What Does the Word Scapegoat Mean and Where Did the Word Scapegoat Come From?

A Scapegoat is a member of a group singled out for undeserved blame or negative treatment.

Where Did the Word Scapegoat Come From

The word “scapegoat” is a mistranslation of the word Azazel.

An early Greek translation of the Old Testament incorrectly translated the word Azazel as “ez ozel”, which means “the goat that departs”, and translated the word as “tragos apopompaios”, meaning “goat sent out”.

William Tyndale then translated the Latin “caper emissarius” as “(e)scape goat” in his 1530 version of the Bible, which was later appropriated in the King James Version of the Bible in 1611.

The original term “escape goat” eventually got shortened with use.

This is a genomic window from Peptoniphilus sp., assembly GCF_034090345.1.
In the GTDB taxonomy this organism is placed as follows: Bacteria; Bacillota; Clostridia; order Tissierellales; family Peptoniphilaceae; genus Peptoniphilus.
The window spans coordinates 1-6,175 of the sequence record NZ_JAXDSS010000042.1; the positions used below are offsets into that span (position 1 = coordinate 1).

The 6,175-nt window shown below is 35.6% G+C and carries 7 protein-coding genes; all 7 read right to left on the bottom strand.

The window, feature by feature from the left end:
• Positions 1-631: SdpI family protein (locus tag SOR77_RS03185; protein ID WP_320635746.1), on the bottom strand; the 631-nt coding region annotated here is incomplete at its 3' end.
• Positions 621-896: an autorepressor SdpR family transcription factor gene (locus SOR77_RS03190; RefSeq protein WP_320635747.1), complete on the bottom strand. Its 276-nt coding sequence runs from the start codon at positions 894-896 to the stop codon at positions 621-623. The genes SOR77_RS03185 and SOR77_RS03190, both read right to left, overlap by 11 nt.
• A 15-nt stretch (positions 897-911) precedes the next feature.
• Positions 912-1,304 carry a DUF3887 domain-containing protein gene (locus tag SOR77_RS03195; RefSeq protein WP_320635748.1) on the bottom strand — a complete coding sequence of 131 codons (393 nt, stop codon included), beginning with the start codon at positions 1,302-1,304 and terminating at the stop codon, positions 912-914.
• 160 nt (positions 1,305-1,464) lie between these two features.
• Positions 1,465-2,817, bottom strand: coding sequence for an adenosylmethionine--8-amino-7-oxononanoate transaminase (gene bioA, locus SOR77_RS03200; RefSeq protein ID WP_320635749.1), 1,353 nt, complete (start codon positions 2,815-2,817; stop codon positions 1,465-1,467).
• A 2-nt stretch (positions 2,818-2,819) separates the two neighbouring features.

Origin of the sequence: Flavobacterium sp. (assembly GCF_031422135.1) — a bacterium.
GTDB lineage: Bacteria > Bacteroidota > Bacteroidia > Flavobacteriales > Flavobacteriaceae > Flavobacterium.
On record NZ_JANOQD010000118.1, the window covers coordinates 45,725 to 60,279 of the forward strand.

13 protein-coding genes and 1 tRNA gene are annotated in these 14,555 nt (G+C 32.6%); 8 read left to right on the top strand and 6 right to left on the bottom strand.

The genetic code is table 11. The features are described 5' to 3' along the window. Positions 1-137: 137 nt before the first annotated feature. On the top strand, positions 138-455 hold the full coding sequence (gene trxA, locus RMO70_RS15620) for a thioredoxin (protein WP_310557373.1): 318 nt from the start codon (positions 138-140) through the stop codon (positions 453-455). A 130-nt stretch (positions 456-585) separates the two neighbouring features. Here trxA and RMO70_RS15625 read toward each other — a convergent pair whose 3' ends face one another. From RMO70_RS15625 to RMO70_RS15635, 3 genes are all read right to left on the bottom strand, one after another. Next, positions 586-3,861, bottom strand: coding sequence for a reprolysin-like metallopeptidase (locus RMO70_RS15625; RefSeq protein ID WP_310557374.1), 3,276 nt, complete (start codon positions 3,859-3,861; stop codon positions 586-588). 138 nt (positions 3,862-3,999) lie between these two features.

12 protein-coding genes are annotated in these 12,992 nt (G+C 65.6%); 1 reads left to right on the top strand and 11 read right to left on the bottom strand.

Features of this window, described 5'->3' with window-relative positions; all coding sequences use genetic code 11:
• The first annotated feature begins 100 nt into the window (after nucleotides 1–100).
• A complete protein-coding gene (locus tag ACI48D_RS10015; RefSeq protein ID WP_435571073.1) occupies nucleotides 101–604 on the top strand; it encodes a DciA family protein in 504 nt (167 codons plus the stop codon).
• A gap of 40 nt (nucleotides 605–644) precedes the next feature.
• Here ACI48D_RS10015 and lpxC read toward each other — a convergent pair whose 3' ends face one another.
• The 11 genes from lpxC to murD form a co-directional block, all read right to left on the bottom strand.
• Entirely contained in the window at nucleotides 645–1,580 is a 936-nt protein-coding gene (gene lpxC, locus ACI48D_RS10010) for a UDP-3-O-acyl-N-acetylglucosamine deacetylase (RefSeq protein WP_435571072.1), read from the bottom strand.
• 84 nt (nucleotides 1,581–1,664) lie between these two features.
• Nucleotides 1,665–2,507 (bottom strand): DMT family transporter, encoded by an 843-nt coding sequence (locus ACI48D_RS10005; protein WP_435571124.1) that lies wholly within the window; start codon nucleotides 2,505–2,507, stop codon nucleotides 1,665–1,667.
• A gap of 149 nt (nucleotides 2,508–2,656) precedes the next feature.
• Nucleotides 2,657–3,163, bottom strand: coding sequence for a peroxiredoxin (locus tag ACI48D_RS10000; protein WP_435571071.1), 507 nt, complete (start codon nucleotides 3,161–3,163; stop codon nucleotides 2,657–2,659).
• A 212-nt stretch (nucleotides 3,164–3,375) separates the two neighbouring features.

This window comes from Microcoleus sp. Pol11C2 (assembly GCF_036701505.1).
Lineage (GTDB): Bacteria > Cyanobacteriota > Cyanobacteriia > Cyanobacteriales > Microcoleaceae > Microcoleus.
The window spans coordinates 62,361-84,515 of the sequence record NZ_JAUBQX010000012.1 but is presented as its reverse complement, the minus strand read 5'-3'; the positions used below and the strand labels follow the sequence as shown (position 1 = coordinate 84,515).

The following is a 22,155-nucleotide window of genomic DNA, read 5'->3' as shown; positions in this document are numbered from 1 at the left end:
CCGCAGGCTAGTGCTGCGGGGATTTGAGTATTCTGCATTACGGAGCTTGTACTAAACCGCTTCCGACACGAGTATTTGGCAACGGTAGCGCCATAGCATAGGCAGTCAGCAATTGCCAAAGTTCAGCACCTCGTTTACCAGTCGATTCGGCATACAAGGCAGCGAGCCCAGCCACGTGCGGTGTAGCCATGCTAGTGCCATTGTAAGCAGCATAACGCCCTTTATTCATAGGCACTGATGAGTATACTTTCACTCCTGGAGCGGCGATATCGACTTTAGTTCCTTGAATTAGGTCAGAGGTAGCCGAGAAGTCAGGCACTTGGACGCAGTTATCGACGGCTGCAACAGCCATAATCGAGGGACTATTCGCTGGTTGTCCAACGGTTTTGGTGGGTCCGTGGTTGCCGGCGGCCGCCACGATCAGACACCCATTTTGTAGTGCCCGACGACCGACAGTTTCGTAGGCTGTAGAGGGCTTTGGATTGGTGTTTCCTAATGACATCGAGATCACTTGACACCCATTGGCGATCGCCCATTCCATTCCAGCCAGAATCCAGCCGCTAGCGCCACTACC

The term refers to a biblical story in Leviticus (16:10), in which God asked for one goat to be sacrificed to him and another, carrying all the sins of the Israelites, to be set free in the desert, thus carrying away all the sins.

After that, a goat sacrifice became the traditional ritual of the Hebrew Day of Atonement, or Yom Kippur.

Today, symbolic rituals replace the animal sacrifice, but the story is still told.

About Karen Hill

Karen Hill is a freelance writer, editor, and columnist. Born in New York, her work has appeared in the Examiner, Yahoo News, Buzzfeed, among others.

Leave a Comment